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Stop, in the name of profit! Five reasons why hiring ‘private police’ is a bad idea

Nothing gets past PC Puppet. Well, not many things. Michael Randall, CC BY-NC-SA

For the past five years, the British government has been cutting funding for the police. Police numbers have fallen by 10% since 2010, leaving forces around the country struggling.

There was great relief in November when the government decided to protect police funding in real terms. However, this new settlement also means more of a police force’s budget will be raised through local taxation. It also doesn’t resolve the considerable uncertainty caused by the previous cuts.

Faced with diminished local protection, some communities have already taken action to increase policing provision privately. A particularly significant example is Frinton-on-sea in Essex, where residents hired a private security firm. Frinton is a low-crime area but funding cuts mean the nearest police station will close. Local residents each agreed to pay £100 a year so a private security firm can patrol the streets at night.

This is a model that is not likely to go away, particularly as police commissioner elections approach in May. Candidates are likely to be seen campaigning on promises of cutting spending and bringing in new innovations. In general, the private policing option is an innovation that should be of concern. Here are five reasons why:

1. Who’s in charge?

A private security company polices but that doesn’t make it police. Employees will inevitably face dilemmas on the job, which raises a host of questions. Will security guards have powers of arrest or the power to detain people? Can they search people or use force? Will knowledge of the law will they have? Can they gather evidence robust enough to withstand court scrutiny?

Doing policing well is one of the most complicated jobs you can imagine. Not only do you have to deal with all kinds of social issues, you also have unparalleled powers. It involves grappling with dilemmas exercising discretion. There are often no right answers. Policing well is not just a case of knowing the law and understanding the tactics, you also need to develop on-the-job experience. There is rich institutional memory and knowledge – a lot of that knowledge comes from others.

It’s not at all clear how much time and money would be spent on training private police forces, nor how they could replicate the experiences that combine to train a police officer on the job.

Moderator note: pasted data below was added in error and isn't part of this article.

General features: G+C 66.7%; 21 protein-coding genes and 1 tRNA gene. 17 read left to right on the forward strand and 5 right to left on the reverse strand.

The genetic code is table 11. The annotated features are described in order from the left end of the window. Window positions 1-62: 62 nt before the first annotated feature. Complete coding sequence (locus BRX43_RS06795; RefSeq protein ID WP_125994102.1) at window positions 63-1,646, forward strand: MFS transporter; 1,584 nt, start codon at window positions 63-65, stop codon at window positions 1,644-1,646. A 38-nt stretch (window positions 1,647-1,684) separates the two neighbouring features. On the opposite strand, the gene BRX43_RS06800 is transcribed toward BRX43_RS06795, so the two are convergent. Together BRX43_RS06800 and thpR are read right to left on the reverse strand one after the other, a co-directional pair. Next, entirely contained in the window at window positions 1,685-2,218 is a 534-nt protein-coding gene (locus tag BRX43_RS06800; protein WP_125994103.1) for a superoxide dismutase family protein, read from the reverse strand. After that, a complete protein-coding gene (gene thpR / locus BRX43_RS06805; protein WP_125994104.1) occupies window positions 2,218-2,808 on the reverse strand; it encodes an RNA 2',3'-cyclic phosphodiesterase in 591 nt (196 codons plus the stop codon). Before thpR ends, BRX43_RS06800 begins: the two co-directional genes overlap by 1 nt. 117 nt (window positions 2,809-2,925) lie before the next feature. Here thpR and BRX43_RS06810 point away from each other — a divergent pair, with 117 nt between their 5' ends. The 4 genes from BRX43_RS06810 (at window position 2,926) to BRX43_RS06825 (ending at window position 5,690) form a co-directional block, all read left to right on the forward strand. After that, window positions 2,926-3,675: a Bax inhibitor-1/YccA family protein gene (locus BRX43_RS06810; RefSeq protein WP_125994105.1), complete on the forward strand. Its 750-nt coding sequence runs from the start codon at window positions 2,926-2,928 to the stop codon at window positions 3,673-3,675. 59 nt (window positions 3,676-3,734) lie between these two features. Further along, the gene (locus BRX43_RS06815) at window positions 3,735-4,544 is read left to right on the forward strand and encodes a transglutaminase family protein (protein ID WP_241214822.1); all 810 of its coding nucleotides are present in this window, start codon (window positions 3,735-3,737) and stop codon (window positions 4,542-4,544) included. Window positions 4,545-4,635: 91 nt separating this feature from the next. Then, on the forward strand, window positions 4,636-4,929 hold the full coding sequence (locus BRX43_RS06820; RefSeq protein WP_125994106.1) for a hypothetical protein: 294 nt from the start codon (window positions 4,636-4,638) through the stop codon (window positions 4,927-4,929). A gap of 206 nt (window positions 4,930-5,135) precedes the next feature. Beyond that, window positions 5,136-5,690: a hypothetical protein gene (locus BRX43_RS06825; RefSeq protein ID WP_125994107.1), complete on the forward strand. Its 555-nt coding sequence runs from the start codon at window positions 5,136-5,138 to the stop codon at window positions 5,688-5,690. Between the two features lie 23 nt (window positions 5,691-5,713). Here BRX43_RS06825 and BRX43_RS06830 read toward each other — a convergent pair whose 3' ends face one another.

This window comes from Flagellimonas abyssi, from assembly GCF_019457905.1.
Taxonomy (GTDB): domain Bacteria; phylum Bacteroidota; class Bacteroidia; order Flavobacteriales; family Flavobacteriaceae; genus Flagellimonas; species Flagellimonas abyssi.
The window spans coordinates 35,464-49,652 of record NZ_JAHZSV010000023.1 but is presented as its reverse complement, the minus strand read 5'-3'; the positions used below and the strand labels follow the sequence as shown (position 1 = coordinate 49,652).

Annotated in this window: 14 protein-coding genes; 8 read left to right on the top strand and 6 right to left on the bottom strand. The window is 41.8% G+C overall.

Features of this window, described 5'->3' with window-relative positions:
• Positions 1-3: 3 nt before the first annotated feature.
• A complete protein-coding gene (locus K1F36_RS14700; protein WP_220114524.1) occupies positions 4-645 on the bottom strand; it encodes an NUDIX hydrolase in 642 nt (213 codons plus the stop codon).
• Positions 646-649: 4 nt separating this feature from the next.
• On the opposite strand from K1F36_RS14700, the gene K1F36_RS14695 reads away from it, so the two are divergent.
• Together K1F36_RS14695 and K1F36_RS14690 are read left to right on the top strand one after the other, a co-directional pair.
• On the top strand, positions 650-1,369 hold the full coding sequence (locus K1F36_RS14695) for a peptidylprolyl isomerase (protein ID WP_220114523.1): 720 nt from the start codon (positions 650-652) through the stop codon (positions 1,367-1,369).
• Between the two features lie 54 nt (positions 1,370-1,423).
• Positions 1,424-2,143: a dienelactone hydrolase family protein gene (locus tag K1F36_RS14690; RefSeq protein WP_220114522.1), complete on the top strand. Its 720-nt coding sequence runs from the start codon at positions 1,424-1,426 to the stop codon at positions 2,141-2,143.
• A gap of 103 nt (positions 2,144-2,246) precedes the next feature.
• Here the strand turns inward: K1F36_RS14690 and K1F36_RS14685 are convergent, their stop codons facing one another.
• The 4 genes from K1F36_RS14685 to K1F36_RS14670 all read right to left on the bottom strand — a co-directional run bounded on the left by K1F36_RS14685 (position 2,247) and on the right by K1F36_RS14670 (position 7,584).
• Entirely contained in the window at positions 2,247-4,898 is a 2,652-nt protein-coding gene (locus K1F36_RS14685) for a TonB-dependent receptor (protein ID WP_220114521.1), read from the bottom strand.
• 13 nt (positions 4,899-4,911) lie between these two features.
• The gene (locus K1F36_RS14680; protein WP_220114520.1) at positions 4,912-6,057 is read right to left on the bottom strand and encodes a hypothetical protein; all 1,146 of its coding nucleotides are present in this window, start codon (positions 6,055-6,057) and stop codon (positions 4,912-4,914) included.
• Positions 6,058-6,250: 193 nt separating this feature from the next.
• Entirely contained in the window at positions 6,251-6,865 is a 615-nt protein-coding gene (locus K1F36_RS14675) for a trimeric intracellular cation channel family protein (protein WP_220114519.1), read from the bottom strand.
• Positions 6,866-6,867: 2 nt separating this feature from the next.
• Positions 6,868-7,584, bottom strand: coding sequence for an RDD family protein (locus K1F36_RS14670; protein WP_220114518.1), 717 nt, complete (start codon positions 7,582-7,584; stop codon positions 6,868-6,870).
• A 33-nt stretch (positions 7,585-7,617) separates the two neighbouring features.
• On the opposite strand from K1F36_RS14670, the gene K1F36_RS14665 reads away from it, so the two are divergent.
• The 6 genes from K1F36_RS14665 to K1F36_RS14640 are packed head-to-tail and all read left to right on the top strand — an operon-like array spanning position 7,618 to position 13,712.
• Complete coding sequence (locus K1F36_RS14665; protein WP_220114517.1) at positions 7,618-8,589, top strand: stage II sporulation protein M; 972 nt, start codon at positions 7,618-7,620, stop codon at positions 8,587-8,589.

2. Lost link to the community

Though local funding might imply a greater connection, in practice having privately funded officers breaks a very important link between policing and the general public. The police are the public and the public are the police. That’s a fundamental principle. They are members of the public paid to give their full attention to duties that are actually incumbent on every citizen.

Frinton, where private security has been hired. Simon Turkas, CC BY-SA

Private funding breaks that Peelian model – security guards are employees of businesses. That means they are not necessarily to be expected to focus on serving the public good over the interests of their paymasters.

3. A face on the street

Privatisation could make it harder to gather the intelligence that is crucial to make neighbourhoods safer. The public will not have a clear understanding of the roles and responsibilities of these guards. They may not even be able to recognise who they are. That means they could be less likely to report crimes and concerns or to interact with them more generally. This type of communication is vital for collecting information on all sorts of matters, from terrorism to local tensions.

4. Who cares?

Much police work involves caring for people in desperate circumstances – runaways and people experiencing severe mental health crises, to name just a few. The police are often what is left when all other services fail.

Private security may displace rather than stop crime. If a wealthy suburb can subsidise regular patrols and its neighbour can’t, trouble could simply switch locations. Privatisation will mean that instead of one national institution comprising 43 richly connected forces with a common history, potentially hundreds of new borders and boundaries will be established, which could cause havoc. Firms will jostle to compete for business and territory, which is not good for the public.

5. It won’t save money

It is not clear privatising policing will even save money. The police will still be left holding the responsibility for any mistakes and errors and the public purse is being left significantly exposed to the threat of miscarriages of justice.

During this crisis for policing – and it remains a crisis – communities thinking of hiring their own private police, or those seeking policing on the cheap need to think carefully about the wider implications before splashing out.

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